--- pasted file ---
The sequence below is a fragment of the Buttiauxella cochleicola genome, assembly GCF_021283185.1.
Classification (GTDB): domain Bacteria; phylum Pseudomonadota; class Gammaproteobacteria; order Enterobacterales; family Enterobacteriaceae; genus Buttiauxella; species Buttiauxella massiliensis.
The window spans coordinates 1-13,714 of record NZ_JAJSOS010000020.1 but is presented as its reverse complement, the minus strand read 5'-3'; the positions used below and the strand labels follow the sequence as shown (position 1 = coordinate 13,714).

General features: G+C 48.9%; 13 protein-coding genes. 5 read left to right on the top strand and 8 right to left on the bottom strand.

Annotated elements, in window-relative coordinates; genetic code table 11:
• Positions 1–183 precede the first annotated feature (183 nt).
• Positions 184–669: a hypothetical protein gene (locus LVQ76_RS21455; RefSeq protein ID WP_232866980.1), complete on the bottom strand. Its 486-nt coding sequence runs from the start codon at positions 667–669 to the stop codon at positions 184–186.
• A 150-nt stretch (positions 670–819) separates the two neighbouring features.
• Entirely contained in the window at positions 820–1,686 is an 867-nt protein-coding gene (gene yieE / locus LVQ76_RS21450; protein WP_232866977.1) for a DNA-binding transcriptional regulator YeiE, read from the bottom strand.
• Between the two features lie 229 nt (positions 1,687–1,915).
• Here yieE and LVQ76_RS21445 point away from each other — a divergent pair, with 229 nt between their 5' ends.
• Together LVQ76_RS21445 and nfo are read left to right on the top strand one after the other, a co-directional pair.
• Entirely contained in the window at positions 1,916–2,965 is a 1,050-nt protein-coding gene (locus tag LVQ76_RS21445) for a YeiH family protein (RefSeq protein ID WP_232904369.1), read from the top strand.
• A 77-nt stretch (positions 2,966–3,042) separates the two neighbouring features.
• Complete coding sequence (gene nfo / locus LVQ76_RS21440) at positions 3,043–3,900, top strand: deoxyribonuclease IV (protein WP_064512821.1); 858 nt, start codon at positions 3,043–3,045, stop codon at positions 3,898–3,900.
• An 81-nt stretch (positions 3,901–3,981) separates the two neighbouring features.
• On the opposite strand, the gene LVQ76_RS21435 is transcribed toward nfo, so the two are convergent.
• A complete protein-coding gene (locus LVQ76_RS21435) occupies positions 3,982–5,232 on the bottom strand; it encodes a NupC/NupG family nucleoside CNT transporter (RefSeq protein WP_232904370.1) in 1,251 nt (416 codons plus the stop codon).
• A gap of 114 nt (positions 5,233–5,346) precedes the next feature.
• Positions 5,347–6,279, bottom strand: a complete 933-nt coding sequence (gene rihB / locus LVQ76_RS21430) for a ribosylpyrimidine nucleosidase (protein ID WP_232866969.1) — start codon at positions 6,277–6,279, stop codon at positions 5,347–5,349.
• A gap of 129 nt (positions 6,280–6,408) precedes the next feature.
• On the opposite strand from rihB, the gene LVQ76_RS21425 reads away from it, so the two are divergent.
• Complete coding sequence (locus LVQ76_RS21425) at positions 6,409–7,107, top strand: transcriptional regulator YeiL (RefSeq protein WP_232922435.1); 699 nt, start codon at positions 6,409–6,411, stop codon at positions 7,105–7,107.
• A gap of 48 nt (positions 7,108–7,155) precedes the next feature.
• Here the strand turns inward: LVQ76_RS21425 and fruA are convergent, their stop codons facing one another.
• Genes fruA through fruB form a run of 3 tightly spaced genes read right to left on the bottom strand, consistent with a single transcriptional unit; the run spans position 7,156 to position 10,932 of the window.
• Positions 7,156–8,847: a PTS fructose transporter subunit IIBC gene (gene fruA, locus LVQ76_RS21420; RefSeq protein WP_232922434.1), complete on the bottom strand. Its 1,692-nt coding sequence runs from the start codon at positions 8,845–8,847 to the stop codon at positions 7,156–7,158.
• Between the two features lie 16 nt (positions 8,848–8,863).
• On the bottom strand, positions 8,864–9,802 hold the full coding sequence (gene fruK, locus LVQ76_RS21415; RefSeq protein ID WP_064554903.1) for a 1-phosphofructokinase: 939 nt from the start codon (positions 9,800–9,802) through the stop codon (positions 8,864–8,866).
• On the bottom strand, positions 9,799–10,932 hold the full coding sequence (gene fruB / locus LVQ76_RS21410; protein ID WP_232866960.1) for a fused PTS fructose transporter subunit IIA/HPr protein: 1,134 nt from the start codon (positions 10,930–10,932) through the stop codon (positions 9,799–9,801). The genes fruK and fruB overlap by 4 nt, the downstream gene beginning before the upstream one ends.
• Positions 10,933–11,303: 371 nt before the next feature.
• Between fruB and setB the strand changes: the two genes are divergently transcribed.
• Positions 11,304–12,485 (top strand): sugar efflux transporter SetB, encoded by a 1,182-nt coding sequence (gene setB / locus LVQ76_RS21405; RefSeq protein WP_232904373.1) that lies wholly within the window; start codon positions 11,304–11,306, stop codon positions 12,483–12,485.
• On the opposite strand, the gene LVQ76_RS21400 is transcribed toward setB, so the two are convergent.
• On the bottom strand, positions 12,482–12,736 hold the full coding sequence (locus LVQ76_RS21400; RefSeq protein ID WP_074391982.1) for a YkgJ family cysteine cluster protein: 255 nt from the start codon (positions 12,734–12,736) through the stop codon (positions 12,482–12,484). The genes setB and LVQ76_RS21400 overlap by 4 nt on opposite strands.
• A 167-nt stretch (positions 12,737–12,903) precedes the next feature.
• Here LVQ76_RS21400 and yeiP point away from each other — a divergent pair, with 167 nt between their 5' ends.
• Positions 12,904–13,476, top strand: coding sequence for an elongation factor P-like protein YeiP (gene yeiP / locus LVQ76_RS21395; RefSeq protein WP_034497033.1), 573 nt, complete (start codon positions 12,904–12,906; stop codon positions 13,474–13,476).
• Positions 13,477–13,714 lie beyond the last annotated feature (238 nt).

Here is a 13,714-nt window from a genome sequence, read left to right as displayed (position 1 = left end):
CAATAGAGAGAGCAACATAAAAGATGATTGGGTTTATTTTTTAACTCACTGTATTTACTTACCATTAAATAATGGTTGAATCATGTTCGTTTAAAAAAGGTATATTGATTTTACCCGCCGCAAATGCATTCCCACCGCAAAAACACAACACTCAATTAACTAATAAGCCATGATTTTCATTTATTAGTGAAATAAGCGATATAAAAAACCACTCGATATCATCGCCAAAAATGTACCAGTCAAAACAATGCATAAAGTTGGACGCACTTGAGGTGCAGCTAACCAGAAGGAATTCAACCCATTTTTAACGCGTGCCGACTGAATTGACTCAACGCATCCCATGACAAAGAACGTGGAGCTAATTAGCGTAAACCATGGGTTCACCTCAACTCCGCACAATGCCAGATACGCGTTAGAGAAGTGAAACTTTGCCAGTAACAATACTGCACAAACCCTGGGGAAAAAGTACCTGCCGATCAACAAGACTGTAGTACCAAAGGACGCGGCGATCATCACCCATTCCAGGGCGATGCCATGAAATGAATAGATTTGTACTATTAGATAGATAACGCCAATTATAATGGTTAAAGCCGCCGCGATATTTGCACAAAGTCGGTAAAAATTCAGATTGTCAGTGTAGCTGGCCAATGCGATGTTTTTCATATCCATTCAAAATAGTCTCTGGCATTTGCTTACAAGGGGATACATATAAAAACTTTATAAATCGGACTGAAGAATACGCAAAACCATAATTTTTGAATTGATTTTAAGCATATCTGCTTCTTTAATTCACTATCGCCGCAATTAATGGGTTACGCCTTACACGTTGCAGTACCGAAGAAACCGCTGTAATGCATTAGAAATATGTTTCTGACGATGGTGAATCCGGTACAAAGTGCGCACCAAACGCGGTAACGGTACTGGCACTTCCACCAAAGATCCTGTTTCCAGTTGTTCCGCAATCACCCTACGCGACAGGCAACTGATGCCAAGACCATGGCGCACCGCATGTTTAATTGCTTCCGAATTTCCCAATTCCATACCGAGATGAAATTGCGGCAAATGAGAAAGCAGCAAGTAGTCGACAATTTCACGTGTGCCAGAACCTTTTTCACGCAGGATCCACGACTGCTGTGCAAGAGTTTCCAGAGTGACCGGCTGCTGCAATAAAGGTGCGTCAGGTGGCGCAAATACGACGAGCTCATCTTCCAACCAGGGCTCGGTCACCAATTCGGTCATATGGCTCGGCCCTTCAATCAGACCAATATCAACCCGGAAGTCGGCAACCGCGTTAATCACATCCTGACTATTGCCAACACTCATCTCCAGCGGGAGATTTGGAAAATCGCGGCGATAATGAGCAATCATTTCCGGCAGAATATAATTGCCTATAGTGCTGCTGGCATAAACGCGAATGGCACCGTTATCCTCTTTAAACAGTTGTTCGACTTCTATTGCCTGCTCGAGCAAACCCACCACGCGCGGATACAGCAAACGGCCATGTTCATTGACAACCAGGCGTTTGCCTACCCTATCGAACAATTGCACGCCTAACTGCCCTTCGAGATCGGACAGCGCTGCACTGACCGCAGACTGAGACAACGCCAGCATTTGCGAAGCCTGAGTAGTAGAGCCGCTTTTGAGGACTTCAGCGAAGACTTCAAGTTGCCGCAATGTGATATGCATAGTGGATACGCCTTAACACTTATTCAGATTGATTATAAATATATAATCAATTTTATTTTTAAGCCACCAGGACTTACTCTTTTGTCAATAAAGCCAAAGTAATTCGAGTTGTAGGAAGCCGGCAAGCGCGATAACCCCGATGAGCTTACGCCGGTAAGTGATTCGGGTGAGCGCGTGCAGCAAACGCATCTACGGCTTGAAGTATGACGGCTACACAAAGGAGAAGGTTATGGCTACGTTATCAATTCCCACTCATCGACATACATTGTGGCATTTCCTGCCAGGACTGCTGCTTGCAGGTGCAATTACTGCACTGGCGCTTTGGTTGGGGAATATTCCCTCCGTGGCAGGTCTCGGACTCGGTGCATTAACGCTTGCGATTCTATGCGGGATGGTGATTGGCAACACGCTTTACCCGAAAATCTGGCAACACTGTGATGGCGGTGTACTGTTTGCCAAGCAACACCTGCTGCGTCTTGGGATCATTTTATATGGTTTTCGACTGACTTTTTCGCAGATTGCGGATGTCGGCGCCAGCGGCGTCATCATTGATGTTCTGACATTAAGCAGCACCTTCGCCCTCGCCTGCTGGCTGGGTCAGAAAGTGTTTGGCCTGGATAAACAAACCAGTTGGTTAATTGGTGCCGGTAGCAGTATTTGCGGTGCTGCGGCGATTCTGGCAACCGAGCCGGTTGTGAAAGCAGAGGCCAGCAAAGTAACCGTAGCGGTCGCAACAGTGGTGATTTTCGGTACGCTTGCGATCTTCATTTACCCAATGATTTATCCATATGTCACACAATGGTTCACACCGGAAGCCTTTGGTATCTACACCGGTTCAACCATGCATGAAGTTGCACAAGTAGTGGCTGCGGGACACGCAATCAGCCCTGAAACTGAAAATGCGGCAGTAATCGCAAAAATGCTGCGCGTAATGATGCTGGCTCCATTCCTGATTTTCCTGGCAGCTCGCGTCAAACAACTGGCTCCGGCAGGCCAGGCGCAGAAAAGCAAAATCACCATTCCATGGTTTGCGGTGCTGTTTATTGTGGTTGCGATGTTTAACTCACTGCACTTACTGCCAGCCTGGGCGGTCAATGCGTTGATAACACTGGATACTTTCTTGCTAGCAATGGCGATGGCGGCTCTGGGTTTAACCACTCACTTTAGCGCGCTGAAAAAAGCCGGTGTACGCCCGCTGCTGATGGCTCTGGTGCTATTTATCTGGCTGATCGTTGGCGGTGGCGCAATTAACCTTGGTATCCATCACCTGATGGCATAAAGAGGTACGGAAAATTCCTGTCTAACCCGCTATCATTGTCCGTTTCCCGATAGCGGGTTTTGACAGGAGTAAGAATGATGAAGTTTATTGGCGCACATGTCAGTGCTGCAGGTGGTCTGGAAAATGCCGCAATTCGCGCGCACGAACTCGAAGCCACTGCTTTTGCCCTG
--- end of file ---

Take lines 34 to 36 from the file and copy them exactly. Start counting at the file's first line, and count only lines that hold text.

• On the opposite strand, the gene LVQ76_RS21400 is transcribed toward setB, so the two are convergent.
• On the bottom strand, positions 12,482–12,736 hold the full coding sequence (locus LVQ76_RS21400; RefSeq protein ID WP_074391982.1) for a YkgJ family cysteine cluster protein: 255 nt from the start codon (positions 12,734–12,736) through the stop codon (positions 12,482–12,484). The genes setB and LVQ76_RS21400 overlap by 4 nt on opposite strands.
• A 167-nt stretch (positions 12,737–12,903) precedes the next feature.